Review: Pierrot in Liverpool
Mark Flannery’s review of Pierrot at Invisible Wind Factory is up! Seems he had a good time…
Full text below the line.
Manchester Collective brought the controversial Schoenberg piece, Pierrot Lunaire, to the basement of the Invisible Wind Factory and Getintothis’ Mark Flannery was there for this unique show.
In the bowels of The Invisible Wind Factory, there have been some diverse and interesting performances over the years, but we’d hazard a guess, none as challenging and unsettling as Pierrot Lunaire, performed by Manchester Collective.
The evening was delivered in two parts. The first, introduced by Elizabeth Alker of Radio 3 and 6 Music, was a guide to Pierrot Lunaire, exploring the themes of the piece, and also a brief history of the background to Arnold Schoenberg’s controversial “play with music”.
Talking with the director, Emma Doherty, and conductor, Tim Burke, Alker whisked the audience back to Vienna of 1912, when Pierrot Lunaire was first performed. Doherty introduced us to the themes of the piece, and nice and fluffy it most certainly isn’t.
Speaking of mental instability, sex, death and gruesome violence she gave us a flavour of what we were about to encounter. Tim Burke then described how Schoenberg used atonality, which was extremely radical at the time, through brief excerpts from the musicians. Having heard the background to both the themes, history and how Schoenberg structured the music to the words, gave us a better understanding with regards what was about to hit us.
With a minimalist stage setting of a double bed and light, encased in a large spherical shade, and the ensemble of musicians surrounding it, Australian mezzo-soprano, Lotte Betts-Dean, as the narrator, delivered the opening lines to Moondrunk: “The wine that one drinks with one’s eyes is poured in waves by the moon at night” one of the 21 poems written by Albert Giraud, on which the composition is based.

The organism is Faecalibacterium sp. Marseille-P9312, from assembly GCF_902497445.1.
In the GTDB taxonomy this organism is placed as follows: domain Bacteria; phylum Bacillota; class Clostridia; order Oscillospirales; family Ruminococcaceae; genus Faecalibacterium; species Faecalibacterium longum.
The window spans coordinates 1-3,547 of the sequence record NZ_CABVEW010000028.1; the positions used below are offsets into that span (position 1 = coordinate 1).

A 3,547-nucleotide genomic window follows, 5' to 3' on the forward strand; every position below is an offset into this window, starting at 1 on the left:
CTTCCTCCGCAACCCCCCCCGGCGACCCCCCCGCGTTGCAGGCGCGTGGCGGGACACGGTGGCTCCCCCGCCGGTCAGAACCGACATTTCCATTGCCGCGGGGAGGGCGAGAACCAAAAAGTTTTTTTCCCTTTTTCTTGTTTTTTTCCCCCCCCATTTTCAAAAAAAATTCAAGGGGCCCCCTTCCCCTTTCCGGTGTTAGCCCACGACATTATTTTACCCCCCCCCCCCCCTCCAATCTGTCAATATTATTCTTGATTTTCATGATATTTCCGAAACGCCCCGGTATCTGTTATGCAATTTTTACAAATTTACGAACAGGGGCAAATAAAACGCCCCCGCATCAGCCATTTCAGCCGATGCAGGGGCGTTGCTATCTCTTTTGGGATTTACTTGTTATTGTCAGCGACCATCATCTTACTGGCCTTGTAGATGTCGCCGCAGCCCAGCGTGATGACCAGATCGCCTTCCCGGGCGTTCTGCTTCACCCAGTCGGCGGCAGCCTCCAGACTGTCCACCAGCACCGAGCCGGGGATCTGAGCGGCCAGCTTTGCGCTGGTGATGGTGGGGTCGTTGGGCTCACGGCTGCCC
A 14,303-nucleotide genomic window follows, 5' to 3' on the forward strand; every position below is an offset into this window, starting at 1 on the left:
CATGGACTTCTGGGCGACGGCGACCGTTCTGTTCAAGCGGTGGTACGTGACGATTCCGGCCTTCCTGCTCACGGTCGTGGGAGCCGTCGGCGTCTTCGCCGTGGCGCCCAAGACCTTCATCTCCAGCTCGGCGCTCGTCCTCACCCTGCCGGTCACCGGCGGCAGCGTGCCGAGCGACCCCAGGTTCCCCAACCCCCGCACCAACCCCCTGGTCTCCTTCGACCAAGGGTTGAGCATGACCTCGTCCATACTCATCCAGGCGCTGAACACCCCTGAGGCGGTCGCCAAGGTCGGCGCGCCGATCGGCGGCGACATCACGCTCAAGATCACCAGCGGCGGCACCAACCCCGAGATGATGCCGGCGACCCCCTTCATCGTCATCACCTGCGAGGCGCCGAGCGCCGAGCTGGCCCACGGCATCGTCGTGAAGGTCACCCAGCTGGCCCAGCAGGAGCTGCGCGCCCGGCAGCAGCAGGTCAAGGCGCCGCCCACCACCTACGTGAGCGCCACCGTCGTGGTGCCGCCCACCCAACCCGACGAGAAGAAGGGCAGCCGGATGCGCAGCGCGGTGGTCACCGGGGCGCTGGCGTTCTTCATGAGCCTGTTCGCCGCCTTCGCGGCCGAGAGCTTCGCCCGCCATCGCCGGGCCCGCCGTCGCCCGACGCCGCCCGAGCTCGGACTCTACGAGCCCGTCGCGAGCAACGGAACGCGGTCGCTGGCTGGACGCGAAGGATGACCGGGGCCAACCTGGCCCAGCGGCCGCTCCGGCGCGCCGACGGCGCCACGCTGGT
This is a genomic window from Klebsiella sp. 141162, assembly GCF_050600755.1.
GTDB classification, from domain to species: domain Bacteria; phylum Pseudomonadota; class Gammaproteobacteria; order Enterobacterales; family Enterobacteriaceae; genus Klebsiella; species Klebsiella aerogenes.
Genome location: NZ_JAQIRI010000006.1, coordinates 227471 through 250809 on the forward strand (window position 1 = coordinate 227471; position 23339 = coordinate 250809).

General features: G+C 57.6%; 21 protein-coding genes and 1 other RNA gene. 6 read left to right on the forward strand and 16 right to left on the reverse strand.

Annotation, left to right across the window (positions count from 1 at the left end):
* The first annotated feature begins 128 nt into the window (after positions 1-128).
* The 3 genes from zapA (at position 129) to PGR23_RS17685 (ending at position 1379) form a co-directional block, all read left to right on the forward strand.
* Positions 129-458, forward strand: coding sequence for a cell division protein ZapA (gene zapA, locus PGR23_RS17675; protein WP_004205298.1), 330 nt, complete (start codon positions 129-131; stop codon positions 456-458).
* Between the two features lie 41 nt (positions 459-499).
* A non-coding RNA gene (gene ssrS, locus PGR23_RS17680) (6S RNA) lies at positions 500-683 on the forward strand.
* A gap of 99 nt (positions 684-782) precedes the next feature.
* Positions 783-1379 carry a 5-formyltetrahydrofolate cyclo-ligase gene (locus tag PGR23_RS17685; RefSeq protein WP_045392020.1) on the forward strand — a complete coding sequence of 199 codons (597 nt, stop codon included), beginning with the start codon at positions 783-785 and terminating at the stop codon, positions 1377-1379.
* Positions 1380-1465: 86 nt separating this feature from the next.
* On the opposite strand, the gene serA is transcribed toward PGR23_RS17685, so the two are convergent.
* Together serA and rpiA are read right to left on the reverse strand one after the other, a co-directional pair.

Split into three distinct sections spanning love, sex and religion…violence, crime, blasphemy, and lastly Pierrot’s return home to Bergamot, Betts-Dean gave a mesmerising performance. The style of singing, called Sprechstimme, a halfway house between talking and singing, was at first uneasy to listen to.
However, as the performance progressed, this unusual vocal delivery soon became more discernible, and we were engrossed in not just what Betts-Dean was opining, but her movements and her facial contortions. At times she looked as though she was about to leap into the audience and rip someone’s head off, so manic did she appear.
She portrayed the protagonist of the piece as someone on the verge of insanity, of a person in-between a state of sleep and awakening. Using the bed as a prop, she climbed over and around it, gripping a pillow as though she was dismembering limbs, wrapping the covers tightly around her and switching tone and timbre as the words of Giraud became ever more savage and despairing.
Musically, the ensemble were taut, comprising piano, viola, violin, cello and clarinet, and playing with passion and incredible energy throughout. Chad Vindin on piano helped drive the performance with agitated flourishes, and strident chords, and viola player, Rakhi Singh delivered the screeching frenzy of the madness which was ensuing.
The musicians seemed almost like interlopers on Pierrot’s descent into madness and chaos, as they stealthily moved around the bed, ogling the scene before them. The imagery of the words conjured up grotesque violence…”swarms of black insects” and “lacerated arms”.
Gripped by both the movement, sounds and words, Pierrot Lunaire was unsettling, at times uncomfortable, and yet thoroughly visceral and mesmeric. Manchester Collective and all involved can be safe in the knowledge of making one feel out of one’s comfort zone in a most edifying way.